APARTMENT complexes can come with plenty of bells and whistles, but imagine if yours had a Gold Class cinema, a gym, several supermarkets and even a department store or two.

Posted 15/04/2016

Inspired by the slow demise of suburban shopping centres, the pitch has been floated to put space vacated by failed retailers to more practical and profitable use.

In Brisbane, where once bustling retail complexes are becoming ghost towns, major retailers are pulling out of suburban shopping hubs almost every month.

In the city’s north, the Brookside Shopping Centre is set to farewell its Myer store, leaving 17,793sq m over three levels to be “reconfigured”.

Rather than setting up more retailers to fail or leave “for lease” signs lingering in empty shopfronts, Queensland University of Technology retail expert Dr Gary Mortimer says its best developers think outside the retail space and go residential.

“This is something we’ve seen come out of the US where an opportunity has been seen in the form of decommissioned or older centres, which are sitting in great thoroughfares, major roads, and with great facilities on your doorstep,” he tells news.com.au.

Rather than having to set up your letterbox next to the David Jones entrance, or having to give dinner party guests directions on which way to turn past the food court, Dr Mortimer is proposing centre managers condense their retail stores to fill up a smaller area, and use an existing section of the complex to develop apartments.

This would mean convenient living for residents, and a more reliable investment in real estate rather than struggling retail businesses for centre owners or managers.

“I think centre managers would be looking at this and going this is a great way to make value rather than have empty sites, and the infrastructure’s there, plus if you’ve got another 2000 people living on top of you, that’s your market captured, right there,” he says.

“For residents the selling feature is convenience. You can live close to the city, you’ve got literally a bus interchange at your front door, maybe a movie theatre, your retail offer is already there.”

Adjunct professor at the Royal Melbourne Institute of Technology and practising architect Dr Graeme Gunn agrees the shared use of space could be a win-win.

“The idea goes back to the 1980s when we were starting to rehabilitate warehouses for both residential and office use,” he said.

“In terms of sustainability, you’re getting that density of mixed uses, it’s absolutely something worth pursuing.”

With a need for higher density living increasing, and many bricks and mortar stores struggling to survive, Dr Gunn said he couldn’t fault the plan.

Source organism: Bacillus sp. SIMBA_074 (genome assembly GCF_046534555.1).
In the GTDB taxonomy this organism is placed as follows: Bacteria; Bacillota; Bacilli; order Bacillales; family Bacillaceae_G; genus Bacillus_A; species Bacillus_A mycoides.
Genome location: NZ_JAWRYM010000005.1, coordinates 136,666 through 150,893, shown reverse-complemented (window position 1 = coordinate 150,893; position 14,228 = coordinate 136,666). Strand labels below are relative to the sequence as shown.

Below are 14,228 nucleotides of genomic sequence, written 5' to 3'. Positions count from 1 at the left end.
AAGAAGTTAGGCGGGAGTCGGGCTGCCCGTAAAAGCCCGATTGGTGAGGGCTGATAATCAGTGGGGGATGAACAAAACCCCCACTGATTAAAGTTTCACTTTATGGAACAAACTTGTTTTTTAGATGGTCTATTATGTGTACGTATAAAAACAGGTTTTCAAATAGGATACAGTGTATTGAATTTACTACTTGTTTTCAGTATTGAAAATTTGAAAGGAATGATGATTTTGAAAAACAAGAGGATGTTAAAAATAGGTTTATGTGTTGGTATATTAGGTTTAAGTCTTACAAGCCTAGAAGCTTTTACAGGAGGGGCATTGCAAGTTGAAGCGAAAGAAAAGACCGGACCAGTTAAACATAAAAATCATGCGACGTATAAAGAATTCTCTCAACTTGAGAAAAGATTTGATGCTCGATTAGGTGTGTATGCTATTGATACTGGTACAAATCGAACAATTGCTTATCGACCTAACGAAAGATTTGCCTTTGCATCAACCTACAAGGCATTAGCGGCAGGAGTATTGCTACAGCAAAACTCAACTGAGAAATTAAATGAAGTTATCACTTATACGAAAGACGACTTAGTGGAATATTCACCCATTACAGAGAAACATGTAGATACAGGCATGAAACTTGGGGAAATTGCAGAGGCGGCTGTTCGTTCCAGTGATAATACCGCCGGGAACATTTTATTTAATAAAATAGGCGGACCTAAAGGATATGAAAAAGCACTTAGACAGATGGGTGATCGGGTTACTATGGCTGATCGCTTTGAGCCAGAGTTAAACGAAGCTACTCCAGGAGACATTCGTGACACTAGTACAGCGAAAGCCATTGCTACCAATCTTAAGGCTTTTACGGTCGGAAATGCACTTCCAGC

“It’s one of those things worth pursuing, if you had a property which was retail and it was diminishing in value, you’d be probably very happy to look at an option. It’s very sustainable,” he said.

“I don’t think there’s an argument against putting older buildings to better use.”

But when it comes to selling the concept, managing director of Queensland property valuation firm Heron Todd White, Gavin Hulcombe, said there was a lot of pressure on developers to hit the right balance.

“I think in time this will certainly be a viable option, but I guess the question is whether it’s a little bit premature,” he said.

“It depends on how it’s managed and designed, but I think you can get it horribly wrong.”

Mr Hulcombe said issues like traffic management, including directing noisy garbage and delivery trucks to service the nearby retail space, could be make or break.

“It certainly can be done, but it has to be done well,” he said.

Currently, retail and commercial spaces are an added attraction to residential buildings, usually based on the base and podium levels of apartment blocks.

Chief executive of the Real Estate Institute of Queensland, Antonia Mercorella, says this model has been particularly successful in Queensland where a shift towards apartment living is underway.

She says turning this concept on its head by building living spaces where those facilities already exist, could also be successful.

“One of the key things we know buyers of apartments are looking for is amenity and lifestyle factors. Living above retail and cafes and restaurants is already very popular. As that trend evolves, it’s only a short hop, skip and a jump to building residential apartments above larger retail hubs, such as major shopping centres,” she told news.com.au.

“Proximity is one of the key drivers in residential living — proximity to transport, proximity to jobs, proximity to leisure — and as shopping centres move beyond a simple shopping outlet to become places where people hang out. Living close to that will certainly be attractive to a segment of the property buying public.”

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